A first inspection sufficed to show me that this terrace, rising about 35 feet above the surrounding, but little eroded, ground, was a Mesa differing distinctly in size, character, and direction from
the familiar Yârdangs. As the plan, P1. 12, shows, it measured about 56 yards in length from north-east to south-west, with a maximum width at its foot of about 32 yards. Just as in the case of Yârdangs the end facing the prevailing wind-direction rose very steeply, while the opposite end tailed away with a gentle slope. But, quite apart from the height of the terrace and its isolation on comparatively flat ground, the difference of its longitudinal bearing from the regular ENE.—
WSW. direction of the Yârdangs was sufficient to show that its origin must have been geologically different from that of the latter. It was in fact the westernmost of those Mesas of which we were
to meet thereafter so many around the northern and eastern shores of the ancient Lop Sea bed. From the first my attention was attracted by the fact that the terrace was composed of salt-impregnated clay of greater consistency than the ground around it, and further that wind-erosion, instead of undercutting at its foot, as regularly happens with Yârdangs, was here mainly at work along the top edges of the Mesa.2 The total absence of any structural remains on the top clearly showed that the terrace could not owe its height to the protection which some massive building might have afforded, but must already in ancient times have risen high above the level of the neighbouring ground.
I could not doubt from the first that it was the elevation of this Mesa terrace, a marked feature even at an early historical period when moisture and vegetation still protected the adjoining soil, that had caused it to be selected as a burial-ground. Some grave-pits, half exposed on the top edges of the mound, could at once be made out.3 But only few sepulchral objects were found on the slopes below, and most of these immediately beneath the still traceable graves. Had the top of the terrace represented only the surviving portion of what was once a cemetery situated on the general level of the area, we might reasonably have expected to find the slopes of the terrace as well as the eroded ground near it strewn with hard debris, such as metal objects, human bones, planks of coffins, &c., just as similar debris is always found round the remnants of wind-eroded dwellings. Yet the immediate vicinity of the terrace showed none of this ` Tati ' appearance.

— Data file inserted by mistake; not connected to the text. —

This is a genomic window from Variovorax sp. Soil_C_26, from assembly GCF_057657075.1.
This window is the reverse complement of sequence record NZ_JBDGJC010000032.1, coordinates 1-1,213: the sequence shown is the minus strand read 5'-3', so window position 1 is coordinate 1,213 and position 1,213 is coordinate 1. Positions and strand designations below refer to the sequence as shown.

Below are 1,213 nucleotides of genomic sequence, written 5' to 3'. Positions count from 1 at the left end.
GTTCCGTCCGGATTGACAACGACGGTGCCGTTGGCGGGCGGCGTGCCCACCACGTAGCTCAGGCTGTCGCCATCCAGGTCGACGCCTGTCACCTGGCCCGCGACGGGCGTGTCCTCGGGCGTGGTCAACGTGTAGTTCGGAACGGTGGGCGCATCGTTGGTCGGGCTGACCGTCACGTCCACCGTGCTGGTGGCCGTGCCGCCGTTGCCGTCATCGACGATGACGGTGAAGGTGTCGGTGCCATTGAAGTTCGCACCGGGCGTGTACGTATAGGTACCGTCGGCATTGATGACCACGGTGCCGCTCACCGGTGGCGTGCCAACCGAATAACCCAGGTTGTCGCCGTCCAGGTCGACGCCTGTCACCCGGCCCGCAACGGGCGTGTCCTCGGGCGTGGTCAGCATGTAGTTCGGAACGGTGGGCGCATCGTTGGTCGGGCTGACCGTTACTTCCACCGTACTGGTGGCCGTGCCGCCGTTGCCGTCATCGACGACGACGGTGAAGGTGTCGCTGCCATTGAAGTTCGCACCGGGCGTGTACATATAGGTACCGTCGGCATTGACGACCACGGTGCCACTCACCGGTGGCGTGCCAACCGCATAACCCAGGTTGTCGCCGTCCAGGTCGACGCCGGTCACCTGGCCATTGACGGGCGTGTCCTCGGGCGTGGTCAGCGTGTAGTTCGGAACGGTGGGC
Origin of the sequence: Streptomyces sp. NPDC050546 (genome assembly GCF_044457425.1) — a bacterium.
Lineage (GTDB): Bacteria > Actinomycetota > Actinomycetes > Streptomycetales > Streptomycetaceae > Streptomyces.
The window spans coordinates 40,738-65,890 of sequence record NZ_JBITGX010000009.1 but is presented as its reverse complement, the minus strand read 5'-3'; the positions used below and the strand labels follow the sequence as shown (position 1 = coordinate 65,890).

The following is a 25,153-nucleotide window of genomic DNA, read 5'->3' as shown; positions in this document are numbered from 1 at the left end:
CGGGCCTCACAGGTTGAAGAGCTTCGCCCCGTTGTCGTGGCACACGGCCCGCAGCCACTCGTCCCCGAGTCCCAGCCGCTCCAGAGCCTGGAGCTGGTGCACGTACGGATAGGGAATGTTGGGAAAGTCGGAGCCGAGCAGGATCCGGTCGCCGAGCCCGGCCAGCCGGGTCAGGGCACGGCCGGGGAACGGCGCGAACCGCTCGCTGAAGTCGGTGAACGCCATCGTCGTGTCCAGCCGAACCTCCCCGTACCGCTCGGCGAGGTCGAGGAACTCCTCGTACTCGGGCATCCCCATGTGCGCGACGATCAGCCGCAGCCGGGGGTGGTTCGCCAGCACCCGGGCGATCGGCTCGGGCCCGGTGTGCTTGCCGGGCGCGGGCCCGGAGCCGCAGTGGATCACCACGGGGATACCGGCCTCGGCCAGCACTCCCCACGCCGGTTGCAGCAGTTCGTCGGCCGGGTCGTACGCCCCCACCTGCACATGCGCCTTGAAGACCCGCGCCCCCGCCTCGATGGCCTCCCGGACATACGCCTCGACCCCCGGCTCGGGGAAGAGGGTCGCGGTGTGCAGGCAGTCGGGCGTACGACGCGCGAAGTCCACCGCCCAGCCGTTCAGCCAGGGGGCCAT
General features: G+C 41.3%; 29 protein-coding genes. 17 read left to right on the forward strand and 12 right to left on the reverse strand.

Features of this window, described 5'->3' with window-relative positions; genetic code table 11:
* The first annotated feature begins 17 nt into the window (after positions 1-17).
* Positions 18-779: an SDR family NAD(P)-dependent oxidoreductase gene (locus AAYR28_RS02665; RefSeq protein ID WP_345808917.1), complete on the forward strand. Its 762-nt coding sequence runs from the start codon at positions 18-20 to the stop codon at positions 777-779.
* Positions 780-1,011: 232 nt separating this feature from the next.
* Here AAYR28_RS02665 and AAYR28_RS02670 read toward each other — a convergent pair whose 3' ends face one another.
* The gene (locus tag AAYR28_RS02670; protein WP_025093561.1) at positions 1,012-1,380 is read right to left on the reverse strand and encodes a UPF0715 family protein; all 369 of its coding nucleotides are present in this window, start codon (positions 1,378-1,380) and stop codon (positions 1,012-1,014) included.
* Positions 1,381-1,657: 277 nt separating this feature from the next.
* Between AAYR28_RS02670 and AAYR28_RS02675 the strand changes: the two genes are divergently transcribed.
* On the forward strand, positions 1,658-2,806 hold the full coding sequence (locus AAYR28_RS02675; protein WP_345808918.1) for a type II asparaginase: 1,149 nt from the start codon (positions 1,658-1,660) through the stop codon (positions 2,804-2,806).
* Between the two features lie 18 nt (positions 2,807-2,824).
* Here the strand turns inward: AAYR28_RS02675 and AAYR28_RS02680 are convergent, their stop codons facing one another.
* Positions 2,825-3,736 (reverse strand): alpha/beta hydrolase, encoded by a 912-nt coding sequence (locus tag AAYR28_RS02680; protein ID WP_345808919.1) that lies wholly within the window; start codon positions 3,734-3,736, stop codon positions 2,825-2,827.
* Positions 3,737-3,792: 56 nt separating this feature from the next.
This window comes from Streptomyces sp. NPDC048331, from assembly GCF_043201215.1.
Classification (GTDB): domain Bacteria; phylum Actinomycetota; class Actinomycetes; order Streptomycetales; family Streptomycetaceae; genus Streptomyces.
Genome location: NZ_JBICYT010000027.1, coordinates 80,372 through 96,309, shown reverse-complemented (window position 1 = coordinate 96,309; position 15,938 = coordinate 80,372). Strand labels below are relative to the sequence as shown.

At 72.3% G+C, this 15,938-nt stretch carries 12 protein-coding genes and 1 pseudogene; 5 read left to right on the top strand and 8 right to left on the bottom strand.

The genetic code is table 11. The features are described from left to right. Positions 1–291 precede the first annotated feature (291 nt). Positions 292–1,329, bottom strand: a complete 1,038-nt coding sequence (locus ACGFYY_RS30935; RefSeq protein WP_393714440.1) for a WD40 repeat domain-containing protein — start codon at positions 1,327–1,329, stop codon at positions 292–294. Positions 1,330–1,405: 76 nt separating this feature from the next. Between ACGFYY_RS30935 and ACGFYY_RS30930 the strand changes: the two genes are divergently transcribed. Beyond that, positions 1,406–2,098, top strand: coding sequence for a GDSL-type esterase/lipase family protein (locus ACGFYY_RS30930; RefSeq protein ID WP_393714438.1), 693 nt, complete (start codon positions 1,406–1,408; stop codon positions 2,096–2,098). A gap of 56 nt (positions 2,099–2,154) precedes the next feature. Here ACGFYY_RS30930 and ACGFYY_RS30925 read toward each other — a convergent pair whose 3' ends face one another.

The reconnaissance reports had led me to expect here merely such relics as wind-erosion might have spared. I was therefore all the more delighted to find on the first rapid inspection that the summit of the Mesa retained a number of graves, apart from those on its edges, quite untouched by that destructive agent. They were all marked by rough tamarisk posts fixed, as subsequent examination showed, around the edges of the graves or pits, while the latter themselves were covered with layers of reeds almost entirely exposed. Until the heavily laden men arrived I had to be content with examining such relics as the partially eroded graves on the edge of the terrace disclosed. Here my eye was caught at once, amidst human bones and broken boards from decayed coffins, by some rags of beautifully woven silk fabrics. Their brilliant colours were excellently preserved, even where the crumbling away of the steep slope of clay had left them lying on the surface, exposed to sun and wind. Their survival under such conditions seemed a particularly encouraging augury.
My hope of finding other fabrics in graves that had escaped erosion was naturally still further stimulated when in one of these figured silk fragments (L.C. 031. b, Pl. XXXV) I recognized a
Serindia, i., and Figs. 146, 149, 153, 156, &c., here, show wind-erosion at work on terraces that have been formed as a result of protection by ruined structures, will help to illustrate the difference above indicated.
3 See i, ii, vi, vii, in the plan, Pl. 12.